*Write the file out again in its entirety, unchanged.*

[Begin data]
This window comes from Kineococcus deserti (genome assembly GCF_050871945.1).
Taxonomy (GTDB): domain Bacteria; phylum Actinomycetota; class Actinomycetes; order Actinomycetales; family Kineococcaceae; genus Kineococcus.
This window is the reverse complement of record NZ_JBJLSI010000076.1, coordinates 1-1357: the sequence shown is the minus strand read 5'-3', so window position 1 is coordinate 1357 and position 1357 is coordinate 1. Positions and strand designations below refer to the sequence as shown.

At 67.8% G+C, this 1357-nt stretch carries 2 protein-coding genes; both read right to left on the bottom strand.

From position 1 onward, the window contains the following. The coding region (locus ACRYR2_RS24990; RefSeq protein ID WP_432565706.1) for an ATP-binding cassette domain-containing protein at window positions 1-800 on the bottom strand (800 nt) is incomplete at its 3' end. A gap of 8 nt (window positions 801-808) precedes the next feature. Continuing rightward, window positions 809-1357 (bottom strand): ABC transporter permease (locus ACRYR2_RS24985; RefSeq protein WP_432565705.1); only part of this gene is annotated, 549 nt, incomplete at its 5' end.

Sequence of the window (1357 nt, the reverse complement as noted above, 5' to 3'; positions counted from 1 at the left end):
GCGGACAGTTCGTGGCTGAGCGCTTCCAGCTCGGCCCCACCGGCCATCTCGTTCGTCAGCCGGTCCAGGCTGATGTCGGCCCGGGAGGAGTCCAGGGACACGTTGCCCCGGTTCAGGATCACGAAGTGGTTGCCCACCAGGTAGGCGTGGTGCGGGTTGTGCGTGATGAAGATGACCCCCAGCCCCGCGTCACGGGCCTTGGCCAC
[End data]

This window comes from Kineococcus deserti (genome assembly GCF_050871945.1).
Taxonomy (GTDB): domain Bacteria; phylum Actinomycetota; class Actinomycetes; order Actinomycetales; family Kineococcaceae; genus Kineococcus.
This window is the reverse complement of record NZ_JBJLSI010000076.1, coordinates 1-1357: the sequence shown is the minus strand read 5'-3', so window position 1 is coordinate 1357 and position 1357 is coordinate 1. Positions and strand designations below refer to the sequence as shown.

At 67.8% G+C, this 1357-nt stretch carries 2 protein-coding genes; both read right to left on the bottom strand.

From position 1 onward, the window contains the following. The coding region (locus ACRYR2_RS24990; RefSeq protein ID WP_432565706.1) for an ATP-binding cassette domain-containing protein at window positions 1-800 on the bottom strand (800 nt) is incomplete at its 3' end. A gap of 8 nt (window positions 801-808) precedes the next feature. Continuing rightward, window positions 809-1357 (bottom strand): ABC transporter permease (locus ACRYR2_RS24985; RefSeq protein WP_432565705.1); only part of this gene is annotated, 549 nt, incomplete at its 5' end.

Sequence of the window (1357 nt, the reverse complement as noted above, 5' to 3'; positions counted from 1 at the left end):
GCGGACAGTTCGTGGCTGAGCGCTTCCAGCTCGGCCCCACCGGCCATCTCGTTCGTCAGCCGGTCCAGGCTGATGTCGGCCCGGGAGGAGTCCAGGGACACGTTGCCCCGGTTCAGGATCACGAAGTGGTTGCCCACCAGGTAGGCGTGGTGCGGGTTGTGCGTGATGAAGATGACCCCCAGCCCCGCGTCACGGGCCTTGGCCAC